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Title: Studies of intragenic recombination in human phosphoglucomutase PGM1
Author: Yip, Shea Ping
ISNI:       0000 0001 3575 3123
Awarding Body: University of London
Current Institution: University College London (University of London)
Date of Award: 1997
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Human phosphoglucomutase PGMl is a highly polymorphic protein. Four common alleles, 1 + , 1-, 2+ and 2-, are generated by two point mutations and intragenic recombination. The mutation sites are 18 kb apart: one in exon 4 leads to the 2/1 polymorphism and the other in exon 8 accounts for the +/- polymorphism. The main aim of this study was to investigate intragenic recombination in the human PGMl locus using a population-based approach. Sixteen PCR-amplified fragments between the 2/1 and +/- mutation sites were screened for nucleotide polymorphisms using single stranded conformation polymorphism (SSCP) analysis. Six new markers were identified and characterized sequentially in a systematic manner: one in intron 4, three in intron 6 and two in intron 7. In each case, samples from four populations (Caucasian, Chinese, Vietnamese and New Guinean) were typed, family studies were performed and the molecular basis was determined. The population data were analyzed in terms of allelic association, linkage disequilibrium parameters (D and O') and haplotype diversity. This population-based approach localized a recombination site (site A) to a 0.75 kb interval bounded by two markers flanking exon 7. The locus was also examined upstream of the 2/1 polymorphism in order to explore recombination between exons lA and 4. Seven PCR-amplified fragments were examined by SSCP analysis and one new marker was identified in the 5' end of intron 1. The same population-based approach confirmed the existence of a second recombination site (site B) between exons lA and 4. Examination of CEPH families identified four recombinant chromosomes and confirmed that sites A and B are recombination hotspots. Direct sequencing around the hotspot at site A showed no features indicative of genetic instability. But sequence homology analysis identified a potential recombination signal sequence in the gene.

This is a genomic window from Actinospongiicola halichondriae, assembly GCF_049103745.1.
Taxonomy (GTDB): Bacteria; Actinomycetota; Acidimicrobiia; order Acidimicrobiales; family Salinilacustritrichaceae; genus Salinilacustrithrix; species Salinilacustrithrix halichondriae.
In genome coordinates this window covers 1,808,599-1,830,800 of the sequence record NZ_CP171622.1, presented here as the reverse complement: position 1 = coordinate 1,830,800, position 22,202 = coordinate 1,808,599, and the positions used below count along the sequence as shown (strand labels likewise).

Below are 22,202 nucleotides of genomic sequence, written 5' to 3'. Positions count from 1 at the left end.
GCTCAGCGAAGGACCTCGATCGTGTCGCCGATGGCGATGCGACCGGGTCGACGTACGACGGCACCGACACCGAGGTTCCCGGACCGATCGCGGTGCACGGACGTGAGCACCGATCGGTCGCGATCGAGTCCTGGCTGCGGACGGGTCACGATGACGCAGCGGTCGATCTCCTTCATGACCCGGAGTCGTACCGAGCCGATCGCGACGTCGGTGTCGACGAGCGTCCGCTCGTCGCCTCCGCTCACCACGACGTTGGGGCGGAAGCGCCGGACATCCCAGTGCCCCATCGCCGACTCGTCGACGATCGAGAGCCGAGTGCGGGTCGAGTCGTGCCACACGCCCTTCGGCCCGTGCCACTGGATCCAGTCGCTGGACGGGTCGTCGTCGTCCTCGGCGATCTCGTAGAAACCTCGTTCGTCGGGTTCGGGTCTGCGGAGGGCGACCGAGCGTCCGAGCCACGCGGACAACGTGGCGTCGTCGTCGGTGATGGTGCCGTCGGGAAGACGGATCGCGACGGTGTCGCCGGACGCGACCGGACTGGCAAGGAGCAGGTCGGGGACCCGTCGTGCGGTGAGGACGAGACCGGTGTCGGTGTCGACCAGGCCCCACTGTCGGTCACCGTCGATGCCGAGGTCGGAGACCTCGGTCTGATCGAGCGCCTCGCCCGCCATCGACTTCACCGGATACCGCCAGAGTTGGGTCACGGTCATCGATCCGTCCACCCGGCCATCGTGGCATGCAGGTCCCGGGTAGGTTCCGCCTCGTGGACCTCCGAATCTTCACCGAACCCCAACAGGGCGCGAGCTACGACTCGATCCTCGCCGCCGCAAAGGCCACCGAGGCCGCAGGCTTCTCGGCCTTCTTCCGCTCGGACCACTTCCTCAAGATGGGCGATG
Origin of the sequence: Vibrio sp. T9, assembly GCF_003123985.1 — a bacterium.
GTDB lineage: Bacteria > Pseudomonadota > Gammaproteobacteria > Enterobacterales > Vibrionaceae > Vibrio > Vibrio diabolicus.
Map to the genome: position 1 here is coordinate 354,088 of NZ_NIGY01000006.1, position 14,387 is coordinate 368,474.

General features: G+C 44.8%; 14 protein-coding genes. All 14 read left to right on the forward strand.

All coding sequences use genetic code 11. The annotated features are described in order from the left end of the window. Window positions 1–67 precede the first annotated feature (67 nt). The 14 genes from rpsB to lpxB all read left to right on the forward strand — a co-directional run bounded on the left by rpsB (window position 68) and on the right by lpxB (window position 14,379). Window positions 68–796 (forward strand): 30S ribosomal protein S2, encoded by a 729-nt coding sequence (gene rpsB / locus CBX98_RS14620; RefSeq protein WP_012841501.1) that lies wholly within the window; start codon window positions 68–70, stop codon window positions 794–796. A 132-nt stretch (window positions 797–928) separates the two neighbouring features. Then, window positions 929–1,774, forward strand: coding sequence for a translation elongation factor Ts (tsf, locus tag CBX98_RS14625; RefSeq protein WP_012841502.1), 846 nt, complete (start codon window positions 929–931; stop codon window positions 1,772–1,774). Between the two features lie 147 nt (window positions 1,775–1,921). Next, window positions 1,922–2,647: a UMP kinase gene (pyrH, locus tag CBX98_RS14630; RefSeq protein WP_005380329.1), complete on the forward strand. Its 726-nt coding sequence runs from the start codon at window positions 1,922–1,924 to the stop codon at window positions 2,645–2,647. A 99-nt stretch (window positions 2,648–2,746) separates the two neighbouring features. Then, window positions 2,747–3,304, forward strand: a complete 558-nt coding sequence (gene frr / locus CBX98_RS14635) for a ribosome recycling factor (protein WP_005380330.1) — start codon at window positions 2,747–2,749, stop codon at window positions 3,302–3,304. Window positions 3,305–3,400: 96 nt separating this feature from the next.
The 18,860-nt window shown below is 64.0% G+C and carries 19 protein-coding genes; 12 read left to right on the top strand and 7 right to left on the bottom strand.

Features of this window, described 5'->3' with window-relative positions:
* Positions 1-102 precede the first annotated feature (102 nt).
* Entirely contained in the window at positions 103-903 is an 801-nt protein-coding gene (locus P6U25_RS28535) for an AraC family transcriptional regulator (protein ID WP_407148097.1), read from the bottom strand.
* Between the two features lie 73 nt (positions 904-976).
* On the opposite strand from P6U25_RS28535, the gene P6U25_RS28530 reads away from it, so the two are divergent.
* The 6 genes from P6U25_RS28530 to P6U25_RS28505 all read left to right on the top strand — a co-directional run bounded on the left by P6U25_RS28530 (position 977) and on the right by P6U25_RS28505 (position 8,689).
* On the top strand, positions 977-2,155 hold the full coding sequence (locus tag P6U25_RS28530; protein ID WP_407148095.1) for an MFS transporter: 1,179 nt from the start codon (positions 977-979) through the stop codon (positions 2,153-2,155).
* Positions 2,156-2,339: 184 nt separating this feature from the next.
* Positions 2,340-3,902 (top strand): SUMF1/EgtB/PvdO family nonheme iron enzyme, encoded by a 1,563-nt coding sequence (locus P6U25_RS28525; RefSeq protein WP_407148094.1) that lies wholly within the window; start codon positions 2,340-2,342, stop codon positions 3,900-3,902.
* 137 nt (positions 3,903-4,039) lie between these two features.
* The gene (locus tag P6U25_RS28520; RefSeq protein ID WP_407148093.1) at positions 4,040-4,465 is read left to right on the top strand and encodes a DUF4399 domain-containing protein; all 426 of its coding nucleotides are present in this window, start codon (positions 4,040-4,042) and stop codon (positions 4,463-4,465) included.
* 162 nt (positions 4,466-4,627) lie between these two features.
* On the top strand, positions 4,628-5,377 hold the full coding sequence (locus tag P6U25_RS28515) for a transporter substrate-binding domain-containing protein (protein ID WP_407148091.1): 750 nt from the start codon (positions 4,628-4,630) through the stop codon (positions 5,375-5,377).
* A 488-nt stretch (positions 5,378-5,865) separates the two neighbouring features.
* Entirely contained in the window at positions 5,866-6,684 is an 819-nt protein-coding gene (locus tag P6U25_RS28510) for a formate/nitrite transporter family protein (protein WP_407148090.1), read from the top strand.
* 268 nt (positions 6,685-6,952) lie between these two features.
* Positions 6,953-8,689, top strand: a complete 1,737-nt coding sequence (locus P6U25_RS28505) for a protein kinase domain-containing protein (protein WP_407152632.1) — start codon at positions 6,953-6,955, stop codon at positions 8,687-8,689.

Supervisor: Not available Sponsor: Not available
Qualification Name: Thesis (Ph.D.) Qualification Level: Doctoral
EThOS ID:  DOI: Not available
Keywords: Genetics